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Behav Pharmacol. 1995 Nov;6(7):703-717.

Examination of the kappa agonist and antagonist properties of opioids in the rat drug discrimination procedure: influence of training dose and intrinsic efficacy.

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Department of Psychology, University of North Carolina at Chapel Hill, Chapel Hill, NC 27599-3270, USA.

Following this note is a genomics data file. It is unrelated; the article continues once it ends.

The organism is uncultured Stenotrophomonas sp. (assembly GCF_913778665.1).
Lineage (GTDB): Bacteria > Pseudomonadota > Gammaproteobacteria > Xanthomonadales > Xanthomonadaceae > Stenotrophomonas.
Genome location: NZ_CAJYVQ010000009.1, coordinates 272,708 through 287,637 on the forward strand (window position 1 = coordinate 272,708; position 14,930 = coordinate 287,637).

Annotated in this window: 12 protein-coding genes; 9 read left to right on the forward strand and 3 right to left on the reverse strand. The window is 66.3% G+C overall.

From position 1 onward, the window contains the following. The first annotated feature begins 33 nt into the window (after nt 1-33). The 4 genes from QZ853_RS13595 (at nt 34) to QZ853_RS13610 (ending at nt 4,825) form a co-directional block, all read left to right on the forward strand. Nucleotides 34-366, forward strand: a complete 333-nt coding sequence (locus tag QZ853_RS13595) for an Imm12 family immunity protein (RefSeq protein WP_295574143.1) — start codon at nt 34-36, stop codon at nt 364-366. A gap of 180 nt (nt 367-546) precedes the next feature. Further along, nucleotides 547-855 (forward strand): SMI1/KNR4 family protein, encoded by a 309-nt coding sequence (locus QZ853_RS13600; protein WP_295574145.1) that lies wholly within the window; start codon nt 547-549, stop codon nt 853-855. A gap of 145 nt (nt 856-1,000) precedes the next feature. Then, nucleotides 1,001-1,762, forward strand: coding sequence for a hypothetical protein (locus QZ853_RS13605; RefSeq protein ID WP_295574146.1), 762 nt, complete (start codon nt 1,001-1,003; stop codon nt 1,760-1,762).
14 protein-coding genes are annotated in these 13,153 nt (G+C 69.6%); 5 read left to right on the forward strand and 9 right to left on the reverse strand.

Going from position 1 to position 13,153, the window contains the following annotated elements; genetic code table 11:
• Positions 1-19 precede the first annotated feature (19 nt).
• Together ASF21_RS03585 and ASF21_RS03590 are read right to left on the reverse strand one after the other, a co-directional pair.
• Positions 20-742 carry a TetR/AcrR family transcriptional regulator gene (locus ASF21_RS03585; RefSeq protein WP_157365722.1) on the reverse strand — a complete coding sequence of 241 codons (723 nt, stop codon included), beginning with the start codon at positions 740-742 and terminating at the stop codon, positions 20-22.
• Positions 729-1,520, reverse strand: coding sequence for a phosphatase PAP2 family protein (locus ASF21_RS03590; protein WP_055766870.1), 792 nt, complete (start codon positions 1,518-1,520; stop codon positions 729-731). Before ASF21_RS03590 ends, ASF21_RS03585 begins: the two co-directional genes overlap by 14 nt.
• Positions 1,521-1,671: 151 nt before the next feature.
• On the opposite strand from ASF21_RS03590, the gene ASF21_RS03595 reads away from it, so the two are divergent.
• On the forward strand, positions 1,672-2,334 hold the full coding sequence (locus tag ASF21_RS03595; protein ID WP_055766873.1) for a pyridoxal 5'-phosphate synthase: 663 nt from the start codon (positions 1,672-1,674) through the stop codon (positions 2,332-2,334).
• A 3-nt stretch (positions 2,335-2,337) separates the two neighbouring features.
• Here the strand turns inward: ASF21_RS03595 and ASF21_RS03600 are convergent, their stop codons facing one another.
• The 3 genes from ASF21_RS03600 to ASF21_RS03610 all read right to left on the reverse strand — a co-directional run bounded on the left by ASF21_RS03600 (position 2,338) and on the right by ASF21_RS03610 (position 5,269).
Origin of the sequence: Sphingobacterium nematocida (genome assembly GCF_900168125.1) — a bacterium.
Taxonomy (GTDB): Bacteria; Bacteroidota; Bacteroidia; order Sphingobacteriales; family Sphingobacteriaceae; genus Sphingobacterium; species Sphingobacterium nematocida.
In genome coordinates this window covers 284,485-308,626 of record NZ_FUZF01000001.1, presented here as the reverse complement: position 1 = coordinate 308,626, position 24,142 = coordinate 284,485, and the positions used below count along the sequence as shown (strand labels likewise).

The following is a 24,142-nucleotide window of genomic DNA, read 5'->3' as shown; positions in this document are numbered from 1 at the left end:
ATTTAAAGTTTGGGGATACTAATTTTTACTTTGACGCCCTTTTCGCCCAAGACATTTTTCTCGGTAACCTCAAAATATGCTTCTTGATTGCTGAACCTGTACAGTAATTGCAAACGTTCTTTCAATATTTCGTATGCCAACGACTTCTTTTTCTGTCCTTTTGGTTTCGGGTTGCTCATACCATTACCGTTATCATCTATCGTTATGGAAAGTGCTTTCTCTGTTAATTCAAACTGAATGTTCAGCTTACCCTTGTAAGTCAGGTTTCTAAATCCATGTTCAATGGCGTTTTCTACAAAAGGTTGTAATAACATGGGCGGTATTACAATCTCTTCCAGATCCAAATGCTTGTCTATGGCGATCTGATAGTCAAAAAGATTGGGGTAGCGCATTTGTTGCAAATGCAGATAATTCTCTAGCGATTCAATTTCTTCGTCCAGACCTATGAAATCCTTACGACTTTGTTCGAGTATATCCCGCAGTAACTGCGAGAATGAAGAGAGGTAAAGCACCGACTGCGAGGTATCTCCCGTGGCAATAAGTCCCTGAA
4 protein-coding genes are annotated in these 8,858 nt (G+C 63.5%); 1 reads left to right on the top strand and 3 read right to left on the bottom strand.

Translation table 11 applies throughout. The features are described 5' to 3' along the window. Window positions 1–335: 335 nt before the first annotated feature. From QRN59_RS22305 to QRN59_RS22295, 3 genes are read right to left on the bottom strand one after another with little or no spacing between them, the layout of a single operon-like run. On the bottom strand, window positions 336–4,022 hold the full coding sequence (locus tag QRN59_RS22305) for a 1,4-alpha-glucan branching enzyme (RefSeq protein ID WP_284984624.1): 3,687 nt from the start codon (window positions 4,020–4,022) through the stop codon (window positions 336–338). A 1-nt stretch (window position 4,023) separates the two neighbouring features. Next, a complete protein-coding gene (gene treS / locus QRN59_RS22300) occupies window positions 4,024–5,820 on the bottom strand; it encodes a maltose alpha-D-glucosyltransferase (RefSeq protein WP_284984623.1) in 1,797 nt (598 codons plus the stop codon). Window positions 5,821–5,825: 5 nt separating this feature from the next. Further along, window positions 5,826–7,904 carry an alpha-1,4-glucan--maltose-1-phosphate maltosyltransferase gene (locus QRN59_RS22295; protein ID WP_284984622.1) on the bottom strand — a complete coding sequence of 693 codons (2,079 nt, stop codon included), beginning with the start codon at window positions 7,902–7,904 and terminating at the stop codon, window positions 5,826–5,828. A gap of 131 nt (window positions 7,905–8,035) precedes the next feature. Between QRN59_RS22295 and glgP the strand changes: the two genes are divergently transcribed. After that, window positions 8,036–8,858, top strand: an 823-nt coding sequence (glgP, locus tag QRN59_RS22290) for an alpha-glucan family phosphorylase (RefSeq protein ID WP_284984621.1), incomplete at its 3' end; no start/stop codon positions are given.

In a two-choice drug discrimination procedure, rats were trained to discriminate either 0.056 (low dose) or 0.17 (high dose) mg/kg of the kappa opioid bremazocine from saline. Substitution and antagonism tests were then conducted with a variety of opioids. The opioids U50, 488, ethylketocyclazocine, spiradoline, enadoline, and U69,593 substituted completely (>/=80% bremazocine-appropriate responding) for the bremazocine stimulus in both training groups, a finding consistent with their high-efficacy kappa profile. In contrast, the other opioids examined could be classified into different subsets on the basis of their patterns of substitution and antagonism: (1) (-)-cyclazocine substituted completely for the low-dose bremazocine stimulus and substituted partially (approximately 50% bremazocine-appropriate responding) for, and antagonized partially, the high-dose bremazocine stimulus; (2) butorphanol, nalorphine and nalbuphine substituted partially for, and antagonized partially, the low- and high-dose bremazocine stimuli; (3) levellorphan did not substitute for either training dose of bremazocine and antagonized the bremazocine stimulus at both training doses; (4) (-)-N-allylnormetazocine [(-)-NANM] substituted partially for the low-dose bremazocine stimulus and substituted completely for the high-dose bremazocine stimuli. Despite the high levels of substitution, (-)-NANM antagonized both the low- and high-dose bremazocine stimuli at doses below those required to produce its maximal agonist effects. The substitution patterns exhibited by (-)-NANM were not antagonized by doses of naloxone that antagonized the stimulus effects of (-)-cyclazocine and bremazocine, suggesting that these substitution patterns were non-opioid mediated. Collectively, these results suggest that the different patterns of substitution and antagonism observed with these opioids were due either to differences in their intrinsic efficacy at the kappa receptor or to a non-opioid component of action.


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